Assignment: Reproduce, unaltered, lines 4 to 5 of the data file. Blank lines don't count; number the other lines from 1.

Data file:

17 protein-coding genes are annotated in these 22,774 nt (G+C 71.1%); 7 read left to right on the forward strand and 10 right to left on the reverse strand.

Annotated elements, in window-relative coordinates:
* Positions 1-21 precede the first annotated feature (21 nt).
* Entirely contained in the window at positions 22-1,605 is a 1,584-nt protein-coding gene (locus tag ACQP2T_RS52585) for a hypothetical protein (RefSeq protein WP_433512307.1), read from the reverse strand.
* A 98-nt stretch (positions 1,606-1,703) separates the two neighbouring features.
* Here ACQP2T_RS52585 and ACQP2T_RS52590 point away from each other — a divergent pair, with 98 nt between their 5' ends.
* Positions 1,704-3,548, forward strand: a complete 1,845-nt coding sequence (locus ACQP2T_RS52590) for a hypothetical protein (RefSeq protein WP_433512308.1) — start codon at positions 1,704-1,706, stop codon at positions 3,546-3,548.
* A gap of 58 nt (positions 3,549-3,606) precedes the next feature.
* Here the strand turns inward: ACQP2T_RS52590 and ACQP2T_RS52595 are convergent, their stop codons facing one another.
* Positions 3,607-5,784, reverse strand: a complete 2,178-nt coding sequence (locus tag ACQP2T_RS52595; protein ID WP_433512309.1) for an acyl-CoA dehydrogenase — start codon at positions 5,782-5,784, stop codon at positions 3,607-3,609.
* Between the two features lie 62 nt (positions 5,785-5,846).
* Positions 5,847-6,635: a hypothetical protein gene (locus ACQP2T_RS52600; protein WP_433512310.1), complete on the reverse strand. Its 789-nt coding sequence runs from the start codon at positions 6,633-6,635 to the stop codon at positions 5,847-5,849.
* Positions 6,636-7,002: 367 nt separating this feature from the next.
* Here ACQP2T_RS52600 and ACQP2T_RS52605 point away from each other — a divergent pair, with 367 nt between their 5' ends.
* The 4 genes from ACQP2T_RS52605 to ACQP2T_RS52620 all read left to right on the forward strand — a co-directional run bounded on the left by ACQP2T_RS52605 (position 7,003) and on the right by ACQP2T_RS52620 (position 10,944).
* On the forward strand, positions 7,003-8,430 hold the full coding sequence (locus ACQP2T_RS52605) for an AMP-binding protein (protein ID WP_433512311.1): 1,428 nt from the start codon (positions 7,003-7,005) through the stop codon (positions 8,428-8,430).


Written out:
* Entirely contained in the window at positions 22-1,605 is a 1,584-nt protein-coding gene (locus tag ACQP2T_RS52585) for a hypothetical protein (RefSeq protein WP_433512307.1), read from the reverse strand.
* A 98-nt stretch (positions 1,606-1,703) separates the two neighbouring features.